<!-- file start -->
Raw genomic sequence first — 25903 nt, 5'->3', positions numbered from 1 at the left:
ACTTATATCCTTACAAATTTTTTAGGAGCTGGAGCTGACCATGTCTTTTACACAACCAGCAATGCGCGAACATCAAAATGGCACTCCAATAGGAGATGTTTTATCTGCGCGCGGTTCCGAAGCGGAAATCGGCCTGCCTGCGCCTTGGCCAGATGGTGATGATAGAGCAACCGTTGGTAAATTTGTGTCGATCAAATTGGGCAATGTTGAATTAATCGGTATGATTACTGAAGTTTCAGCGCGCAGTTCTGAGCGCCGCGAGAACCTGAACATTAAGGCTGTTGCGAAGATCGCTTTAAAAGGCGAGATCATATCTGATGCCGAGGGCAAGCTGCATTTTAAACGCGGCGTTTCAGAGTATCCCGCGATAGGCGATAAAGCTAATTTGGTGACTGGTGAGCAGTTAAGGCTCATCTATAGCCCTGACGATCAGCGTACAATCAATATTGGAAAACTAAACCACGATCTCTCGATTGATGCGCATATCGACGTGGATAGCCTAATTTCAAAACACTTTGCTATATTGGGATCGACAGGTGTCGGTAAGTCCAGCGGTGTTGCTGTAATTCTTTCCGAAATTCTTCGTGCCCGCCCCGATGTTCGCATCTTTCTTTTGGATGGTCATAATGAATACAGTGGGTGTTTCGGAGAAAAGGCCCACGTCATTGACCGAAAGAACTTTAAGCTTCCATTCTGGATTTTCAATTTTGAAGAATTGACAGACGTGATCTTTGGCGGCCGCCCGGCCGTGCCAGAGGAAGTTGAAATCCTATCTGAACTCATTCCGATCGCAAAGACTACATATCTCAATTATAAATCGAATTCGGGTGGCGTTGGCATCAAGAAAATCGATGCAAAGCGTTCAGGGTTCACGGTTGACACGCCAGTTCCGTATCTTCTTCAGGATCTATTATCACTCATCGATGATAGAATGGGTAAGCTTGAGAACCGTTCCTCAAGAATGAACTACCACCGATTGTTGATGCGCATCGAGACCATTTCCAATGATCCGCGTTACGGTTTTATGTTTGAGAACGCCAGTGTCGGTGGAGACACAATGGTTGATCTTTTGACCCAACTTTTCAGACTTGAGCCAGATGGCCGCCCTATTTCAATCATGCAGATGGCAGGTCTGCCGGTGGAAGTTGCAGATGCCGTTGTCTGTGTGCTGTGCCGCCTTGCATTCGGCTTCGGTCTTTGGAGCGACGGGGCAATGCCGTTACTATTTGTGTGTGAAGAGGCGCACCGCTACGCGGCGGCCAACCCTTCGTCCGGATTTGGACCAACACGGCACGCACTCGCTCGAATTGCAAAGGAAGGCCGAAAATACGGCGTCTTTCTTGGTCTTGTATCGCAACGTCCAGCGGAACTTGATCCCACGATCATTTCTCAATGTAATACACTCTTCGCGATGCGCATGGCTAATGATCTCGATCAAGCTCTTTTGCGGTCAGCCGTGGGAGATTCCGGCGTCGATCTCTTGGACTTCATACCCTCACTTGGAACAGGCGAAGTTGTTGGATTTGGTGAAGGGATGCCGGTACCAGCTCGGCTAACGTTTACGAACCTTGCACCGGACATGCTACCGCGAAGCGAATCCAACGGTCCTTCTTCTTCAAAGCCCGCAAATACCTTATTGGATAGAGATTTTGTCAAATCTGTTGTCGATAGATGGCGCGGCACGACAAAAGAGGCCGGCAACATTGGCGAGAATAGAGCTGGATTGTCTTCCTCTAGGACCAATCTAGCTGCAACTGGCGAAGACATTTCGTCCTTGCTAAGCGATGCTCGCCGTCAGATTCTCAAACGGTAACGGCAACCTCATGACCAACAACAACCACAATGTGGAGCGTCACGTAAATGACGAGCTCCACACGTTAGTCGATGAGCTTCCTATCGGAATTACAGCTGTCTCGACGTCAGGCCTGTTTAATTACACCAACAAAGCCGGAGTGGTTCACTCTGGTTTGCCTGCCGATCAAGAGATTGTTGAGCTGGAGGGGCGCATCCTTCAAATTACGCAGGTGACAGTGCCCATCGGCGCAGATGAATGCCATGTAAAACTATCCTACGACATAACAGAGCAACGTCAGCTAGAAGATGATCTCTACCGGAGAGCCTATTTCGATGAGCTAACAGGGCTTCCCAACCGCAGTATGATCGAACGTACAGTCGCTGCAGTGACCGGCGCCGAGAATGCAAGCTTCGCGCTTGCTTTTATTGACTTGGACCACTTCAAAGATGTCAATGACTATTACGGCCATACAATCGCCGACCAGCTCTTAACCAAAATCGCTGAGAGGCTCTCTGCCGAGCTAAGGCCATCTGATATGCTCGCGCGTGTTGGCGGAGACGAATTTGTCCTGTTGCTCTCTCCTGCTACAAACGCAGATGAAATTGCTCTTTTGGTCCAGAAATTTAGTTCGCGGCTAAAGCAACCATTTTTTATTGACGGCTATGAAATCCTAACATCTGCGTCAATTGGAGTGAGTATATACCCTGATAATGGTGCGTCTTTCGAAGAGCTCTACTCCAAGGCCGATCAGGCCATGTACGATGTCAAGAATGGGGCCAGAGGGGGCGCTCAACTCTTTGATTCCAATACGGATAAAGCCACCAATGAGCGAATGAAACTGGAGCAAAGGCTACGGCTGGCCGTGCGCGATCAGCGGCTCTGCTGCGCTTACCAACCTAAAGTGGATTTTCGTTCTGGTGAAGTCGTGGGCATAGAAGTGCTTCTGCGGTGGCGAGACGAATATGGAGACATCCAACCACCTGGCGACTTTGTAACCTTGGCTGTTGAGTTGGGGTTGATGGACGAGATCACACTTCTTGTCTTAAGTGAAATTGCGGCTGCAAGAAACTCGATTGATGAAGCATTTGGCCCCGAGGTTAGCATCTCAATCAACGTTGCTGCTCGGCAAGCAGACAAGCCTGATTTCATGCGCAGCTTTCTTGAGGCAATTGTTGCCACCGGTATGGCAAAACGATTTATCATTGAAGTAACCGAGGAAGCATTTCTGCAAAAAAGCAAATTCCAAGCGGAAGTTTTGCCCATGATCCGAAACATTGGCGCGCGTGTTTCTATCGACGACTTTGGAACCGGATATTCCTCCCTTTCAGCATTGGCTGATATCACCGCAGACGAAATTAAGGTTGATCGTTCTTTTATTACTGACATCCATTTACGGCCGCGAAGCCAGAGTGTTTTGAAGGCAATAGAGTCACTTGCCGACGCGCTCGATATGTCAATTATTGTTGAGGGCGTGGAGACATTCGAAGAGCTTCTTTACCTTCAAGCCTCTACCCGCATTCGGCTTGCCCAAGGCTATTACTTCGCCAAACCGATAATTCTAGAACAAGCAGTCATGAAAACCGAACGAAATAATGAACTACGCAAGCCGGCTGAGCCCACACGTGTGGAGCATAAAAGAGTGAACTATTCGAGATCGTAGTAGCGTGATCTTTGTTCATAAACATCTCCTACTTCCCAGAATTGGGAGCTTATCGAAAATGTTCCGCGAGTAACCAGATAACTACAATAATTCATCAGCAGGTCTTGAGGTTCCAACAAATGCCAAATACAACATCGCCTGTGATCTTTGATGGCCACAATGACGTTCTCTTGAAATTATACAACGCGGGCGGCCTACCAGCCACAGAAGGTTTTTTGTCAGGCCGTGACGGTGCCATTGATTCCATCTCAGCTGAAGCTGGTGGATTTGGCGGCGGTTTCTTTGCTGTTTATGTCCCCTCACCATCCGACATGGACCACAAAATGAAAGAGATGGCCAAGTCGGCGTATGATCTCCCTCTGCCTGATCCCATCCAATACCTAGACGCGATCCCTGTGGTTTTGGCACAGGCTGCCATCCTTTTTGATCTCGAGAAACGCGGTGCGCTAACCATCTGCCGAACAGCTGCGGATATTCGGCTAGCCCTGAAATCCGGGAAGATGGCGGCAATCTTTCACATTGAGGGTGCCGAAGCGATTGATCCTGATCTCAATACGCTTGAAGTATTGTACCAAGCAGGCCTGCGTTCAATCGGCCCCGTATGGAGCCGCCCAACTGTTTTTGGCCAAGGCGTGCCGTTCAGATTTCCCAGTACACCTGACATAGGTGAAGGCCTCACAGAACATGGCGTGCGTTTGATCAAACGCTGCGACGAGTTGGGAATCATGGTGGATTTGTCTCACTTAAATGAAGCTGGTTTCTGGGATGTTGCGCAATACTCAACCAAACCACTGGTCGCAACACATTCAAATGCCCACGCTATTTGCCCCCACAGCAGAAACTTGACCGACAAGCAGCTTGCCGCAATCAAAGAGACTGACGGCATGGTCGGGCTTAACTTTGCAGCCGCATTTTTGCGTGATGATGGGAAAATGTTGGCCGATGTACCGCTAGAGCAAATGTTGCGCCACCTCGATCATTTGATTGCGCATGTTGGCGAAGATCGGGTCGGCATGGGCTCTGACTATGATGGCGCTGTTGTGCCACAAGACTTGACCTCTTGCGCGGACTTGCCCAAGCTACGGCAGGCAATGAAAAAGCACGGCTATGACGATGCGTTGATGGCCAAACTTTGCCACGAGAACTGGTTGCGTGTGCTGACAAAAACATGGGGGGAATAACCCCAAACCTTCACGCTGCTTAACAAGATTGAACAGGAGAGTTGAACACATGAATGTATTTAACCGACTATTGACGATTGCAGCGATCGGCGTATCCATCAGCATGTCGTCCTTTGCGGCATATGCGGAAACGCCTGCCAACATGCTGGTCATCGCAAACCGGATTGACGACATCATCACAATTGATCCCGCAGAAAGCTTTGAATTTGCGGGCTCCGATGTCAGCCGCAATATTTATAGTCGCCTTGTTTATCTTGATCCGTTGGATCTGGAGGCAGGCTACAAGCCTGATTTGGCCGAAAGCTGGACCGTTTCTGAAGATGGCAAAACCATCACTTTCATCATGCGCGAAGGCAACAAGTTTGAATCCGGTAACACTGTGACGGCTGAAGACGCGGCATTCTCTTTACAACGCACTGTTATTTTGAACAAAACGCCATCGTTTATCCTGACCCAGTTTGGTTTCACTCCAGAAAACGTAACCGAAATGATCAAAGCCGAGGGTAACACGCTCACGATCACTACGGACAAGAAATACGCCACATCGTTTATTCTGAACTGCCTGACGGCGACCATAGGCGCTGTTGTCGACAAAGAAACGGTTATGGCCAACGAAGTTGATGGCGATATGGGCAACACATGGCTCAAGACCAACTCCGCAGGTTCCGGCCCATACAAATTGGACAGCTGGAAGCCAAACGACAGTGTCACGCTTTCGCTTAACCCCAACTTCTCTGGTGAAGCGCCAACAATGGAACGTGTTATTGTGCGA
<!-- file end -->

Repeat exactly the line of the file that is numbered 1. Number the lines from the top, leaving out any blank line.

Raw genomic sequence first — 25903 nt, 5'->3', positions numbered from 1 at the left: